Don't wait 'til the end to think about the end

Report: 70 per cent of Australians don't plan for end-of-life

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BE PREPARED: An alarming number of Australians are not making end-of-life plans.

BE PREPARED: An alarming number of Australians are not making end-of-life plans.

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There are six categories of people when it comes to end-of-life planning. Which one is you?

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NOT taken the time to plan a funeral service for you or a loved one? You're not alone.

In a survey conducted by Cemeteries and Crematoria NSW, more than 70 per cent of participants said they were not inclined to plan ahead.

The report and an accompanying information toolkit have been released to raise awareness about end-of-life planning as part of the Dying to Know Day campaign.

Cemeteries and Crematoria NSW chairman Stepan Kerkyasharian said only around 29 per cent of those surveyed said they had prepared for funerals.

"Many were apprehensive or in denial about death and not comfortable talking about dying, have not thought about their funeral, and have never had to plan one for a relative," he said.

Mr Kerkyasharian said having to make arrangements when someone died or was ill and close to death put a great deal of emotional and financial strain on families.

The research identified six categories of people when it comes to preparing for end-of-life:

Pragmatic and Prepared: About 14 per cent were comfortable talking about death and dying, had planned a funeral, or discussed their wishes with family or friends. These people did not want any religious elements in their funeral.

Religion is Important: About 15 per cent indicated a strong preference for a religious and traditional funeral. This group was comfortable talking about death, intended to plan ahead and viewed funeral ceremonies as an important way to remember loved ones.

Not a Priority Right Now: About 13 per cent found it difficult to acknowledge mortality, placed a high importance on family and worried about the financial burden planning a funeral would place on them. Members of this group also had strong support for cemetery land use, a strong environmental focus and were supportive of alternative methods of burial or cremation. Most had not been involved planning a funeral before.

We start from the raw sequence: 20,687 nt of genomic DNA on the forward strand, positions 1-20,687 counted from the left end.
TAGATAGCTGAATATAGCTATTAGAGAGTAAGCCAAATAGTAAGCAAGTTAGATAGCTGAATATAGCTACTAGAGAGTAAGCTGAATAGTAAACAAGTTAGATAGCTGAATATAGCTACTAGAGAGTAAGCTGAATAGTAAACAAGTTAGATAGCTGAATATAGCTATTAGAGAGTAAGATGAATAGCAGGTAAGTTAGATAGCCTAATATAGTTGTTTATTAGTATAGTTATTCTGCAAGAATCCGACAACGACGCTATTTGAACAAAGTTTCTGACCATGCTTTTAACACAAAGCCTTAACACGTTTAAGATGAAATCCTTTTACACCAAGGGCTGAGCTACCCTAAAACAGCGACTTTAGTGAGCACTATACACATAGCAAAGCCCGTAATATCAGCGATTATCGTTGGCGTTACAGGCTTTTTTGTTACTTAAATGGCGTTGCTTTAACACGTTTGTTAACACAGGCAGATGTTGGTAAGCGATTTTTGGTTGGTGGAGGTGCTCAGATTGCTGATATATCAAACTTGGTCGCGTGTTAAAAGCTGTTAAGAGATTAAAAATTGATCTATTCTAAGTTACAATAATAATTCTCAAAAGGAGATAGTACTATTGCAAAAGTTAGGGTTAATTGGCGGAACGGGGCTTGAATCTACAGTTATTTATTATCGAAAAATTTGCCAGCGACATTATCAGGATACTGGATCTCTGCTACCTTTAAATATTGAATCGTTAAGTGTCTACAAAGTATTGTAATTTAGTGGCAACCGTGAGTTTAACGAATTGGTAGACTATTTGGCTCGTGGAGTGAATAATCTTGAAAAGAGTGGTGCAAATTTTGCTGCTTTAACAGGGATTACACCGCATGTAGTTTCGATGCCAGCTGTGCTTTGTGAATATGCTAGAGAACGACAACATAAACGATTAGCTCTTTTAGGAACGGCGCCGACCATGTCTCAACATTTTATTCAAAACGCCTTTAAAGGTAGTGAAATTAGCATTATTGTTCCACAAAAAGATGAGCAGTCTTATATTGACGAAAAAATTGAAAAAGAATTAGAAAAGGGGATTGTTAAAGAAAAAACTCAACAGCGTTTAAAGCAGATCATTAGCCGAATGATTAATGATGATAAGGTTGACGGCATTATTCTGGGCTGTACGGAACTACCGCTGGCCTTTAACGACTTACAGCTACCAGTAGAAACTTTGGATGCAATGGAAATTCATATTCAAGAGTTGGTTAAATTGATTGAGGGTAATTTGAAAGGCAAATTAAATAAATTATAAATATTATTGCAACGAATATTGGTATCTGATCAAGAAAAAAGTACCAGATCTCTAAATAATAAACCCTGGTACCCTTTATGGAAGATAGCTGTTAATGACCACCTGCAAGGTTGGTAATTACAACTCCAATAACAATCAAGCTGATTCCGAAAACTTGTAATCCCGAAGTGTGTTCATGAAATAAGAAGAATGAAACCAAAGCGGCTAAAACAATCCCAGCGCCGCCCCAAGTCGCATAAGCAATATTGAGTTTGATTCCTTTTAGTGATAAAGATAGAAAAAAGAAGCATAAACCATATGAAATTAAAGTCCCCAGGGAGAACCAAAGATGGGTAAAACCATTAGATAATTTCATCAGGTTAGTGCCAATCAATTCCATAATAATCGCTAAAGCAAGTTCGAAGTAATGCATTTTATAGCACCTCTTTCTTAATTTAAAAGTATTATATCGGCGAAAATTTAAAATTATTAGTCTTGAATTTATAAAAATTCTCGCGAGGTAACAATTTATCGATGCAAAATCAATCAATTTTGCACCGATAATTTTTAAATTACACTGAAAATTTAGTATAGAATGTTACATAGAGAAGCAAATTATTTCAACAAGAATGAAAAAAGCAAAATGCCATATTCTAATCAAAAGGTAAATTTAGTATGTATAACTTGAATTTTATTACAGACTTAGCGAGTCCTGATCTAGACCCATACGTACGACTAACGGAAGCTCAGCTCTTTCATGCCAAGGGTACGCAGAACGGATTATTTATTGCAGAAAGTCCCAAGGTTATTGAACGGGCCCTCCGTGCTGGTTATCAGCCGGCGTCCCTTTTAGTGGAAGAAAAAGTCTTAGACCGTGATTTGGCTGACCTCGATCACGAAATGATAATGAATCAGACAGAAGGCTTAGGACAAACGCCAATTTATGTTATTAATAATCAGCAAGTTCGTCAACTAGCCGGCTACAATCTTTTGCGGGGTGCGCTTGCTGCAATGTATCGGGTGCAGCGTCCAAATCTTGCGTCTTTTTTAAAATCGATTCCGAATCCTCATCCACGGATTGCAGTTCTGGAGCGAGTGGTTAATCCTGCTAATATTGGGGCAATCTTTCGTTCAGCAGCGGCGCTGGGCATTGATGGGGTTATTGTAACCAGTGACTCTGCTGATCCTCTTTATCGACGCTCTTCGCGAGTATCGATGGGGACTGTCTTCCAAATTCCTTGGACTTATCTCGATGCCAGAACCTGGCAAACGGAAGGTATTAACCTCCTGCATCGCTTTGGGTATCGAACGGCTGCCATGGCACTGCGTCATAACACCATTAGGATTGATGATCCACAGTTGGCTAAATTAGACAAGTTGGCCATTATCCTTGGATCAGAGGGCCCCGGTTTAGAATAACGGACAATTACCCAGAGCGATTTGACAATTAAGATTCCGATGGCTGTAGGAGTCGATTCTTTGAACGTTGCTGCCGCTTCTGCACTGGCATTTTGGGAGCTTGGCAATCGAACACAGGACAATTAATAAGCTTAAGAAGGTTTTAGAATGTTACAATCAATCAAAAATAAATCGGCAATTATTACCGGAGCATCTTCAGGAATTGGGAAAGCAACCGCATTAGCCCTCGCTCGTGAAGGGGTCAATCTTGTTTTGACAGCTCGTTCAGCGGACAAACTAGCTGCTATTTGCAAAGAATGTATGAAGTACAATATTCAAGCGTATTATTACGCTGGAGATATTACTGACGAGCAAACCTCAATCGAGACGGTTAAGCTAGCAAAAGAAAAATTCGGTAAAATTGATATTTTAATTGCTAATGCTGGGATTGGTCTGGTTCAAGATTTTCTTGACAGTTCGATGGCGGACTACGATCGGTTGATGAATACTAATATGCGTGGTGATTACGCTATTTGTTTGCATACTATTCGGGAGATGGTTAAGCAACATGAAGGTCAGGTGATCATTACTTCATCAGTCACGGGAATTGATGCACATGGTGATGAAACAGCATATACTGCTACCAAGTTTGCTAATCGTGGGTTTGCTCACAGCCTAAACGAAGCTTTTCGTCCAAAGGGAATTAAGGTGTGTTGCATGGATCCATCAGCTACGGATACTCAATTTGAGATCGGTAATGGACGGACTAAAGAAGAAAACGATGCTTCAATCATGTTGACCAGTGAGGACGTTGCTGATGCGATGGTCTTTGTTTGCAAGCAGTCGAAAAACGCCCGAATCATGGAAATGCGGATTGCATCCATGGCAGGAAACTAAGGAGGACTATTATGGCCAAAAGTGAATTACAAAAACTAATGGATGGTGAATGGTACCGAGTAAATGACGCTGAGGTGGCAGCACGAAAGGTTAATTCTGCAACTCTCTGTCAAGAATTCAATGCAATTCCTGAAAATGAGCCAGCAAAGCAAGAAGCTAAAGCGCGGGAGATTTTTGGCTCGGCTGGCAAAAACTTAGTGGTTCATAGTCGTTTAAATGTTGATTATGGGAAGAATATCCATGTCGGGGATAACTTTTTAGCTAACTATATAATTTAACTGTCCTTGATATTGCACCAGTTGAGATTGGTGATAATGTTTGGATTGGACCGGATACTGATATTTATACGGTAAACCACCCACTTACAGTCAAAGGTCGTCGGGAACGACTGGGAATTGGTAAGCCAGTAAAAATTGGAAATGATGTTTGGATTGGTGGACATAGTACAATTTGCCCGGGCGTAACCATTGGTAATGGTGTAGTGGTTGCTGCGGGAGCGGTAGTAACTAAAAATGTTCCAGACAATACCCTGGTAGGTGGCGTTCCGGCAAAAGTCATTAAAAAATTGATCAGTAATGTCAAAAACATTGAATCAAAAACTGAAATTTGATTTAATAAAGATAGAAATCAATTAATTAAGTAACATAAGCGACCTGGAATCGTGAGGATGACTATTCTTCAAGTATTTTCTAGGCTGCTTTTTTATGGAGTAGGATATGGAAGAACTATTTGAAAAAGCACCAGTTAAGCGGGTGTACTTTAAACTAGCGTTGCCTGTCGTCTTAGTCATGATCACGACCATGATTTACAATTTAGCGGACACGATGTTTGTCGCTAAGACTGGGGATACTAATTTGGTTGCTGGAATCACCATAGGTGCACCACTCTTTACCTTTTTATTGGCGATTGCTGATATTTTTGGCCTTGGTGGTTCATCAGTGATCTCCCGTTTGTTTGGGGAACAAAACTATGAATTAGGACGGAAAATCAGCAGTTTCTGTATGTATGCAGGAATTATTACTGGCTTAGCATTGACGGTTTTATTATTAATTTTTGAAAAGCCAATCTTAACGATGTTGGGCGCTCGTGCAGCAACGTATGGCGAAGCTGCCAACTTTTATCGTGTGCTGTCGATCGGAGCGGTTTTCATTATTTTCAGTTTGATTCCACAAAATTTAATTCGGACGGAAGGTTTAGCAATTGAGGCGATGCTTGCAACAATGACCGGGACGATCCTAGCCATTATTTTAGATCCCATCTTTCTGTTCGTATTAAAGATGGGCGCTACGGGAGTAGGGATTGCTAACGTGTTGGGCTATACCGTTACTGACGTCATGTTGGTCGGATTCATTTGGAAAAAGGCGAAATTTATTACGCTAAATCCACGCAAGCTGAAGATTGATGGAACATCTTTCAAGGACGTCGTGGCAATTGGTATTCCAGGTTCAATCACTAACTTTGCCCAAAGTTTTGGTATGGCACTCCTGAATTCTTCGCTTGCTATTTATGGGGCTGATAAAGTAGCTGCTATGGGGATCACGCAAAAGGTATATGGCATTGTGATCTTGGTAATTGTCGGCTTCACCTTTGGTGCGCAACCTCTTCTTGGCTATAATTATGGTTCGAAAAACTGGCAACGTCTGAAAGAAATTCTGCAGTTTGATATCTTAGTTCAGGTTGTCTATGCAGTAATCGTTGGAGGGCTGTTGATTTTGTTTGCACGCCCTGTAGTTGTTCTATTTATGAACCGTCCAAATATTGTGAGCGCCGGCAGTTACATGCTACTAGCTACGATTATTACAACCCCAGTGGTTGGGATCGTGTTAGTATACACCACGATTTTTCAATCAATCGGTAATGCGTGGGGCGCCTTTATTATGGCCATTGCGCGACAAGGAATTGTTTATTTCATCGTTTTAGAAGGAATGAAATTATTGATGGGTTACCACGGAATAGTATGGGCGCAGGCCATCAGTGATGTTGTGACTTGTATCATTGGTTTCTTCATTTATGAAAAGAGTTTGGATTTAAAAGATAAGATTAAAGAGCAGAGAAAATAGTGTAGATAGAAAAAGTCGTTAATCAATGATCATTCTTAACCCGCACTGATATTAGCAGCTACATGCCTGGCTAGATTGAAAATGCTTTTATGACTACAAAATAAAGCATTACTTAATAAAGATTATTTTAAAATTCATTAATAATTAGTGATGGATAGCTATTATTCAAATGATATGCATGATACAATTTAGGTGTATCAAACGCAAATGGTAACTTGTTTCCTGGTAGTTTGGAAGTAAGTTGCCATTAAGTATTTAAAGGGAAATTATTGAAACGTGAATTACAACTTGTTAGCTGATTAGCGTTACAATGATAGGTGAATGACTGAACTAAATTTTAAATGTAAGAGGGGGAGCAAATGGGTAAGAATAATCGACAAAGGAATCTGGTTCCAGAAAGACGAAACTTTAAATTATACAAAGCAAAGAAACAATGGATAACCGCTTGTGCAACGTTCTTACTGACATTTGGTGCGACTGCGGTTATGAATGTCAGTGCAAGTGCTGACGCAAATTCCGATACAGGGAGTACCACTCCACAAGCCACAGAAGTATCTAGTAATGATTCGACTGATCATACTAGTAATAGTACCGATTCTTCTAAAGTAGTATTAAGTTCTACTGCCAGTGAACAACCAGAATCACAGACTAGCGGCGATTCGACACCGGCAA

Uninitiated: About 16 per cent found it difficult to talk about death and had not thought about what their funeral would look like. A number of respondents from this group said their families had a strong influence on their plans and most had never been involved with planning a funeral.

Apprehensive or in Denial: Around 28 per cent said they were uncomfortable talking about death or thinking about mortality, had not thought about burial or cremation and most had never helped plan a funeral.

Easy Going Progressives: About 15 per cent were comfortable talking about death and dying, but had little preference to what happened to their body. This group tended to have not engaged in planning and had a strong environmental focus.

More than 1100 NSW residents took part in the online survey.

The research also included interviews and workshops with state and local government stakeholders, cemetery, crematoria and funeral providers, faith representatives and consumer advocates.

"More than 50,000 people die in NSW each year so we need to normalise conversations about after-death arrangements," Mr Kerkyasharian said.

To read the full report or access the online tool kit click here.

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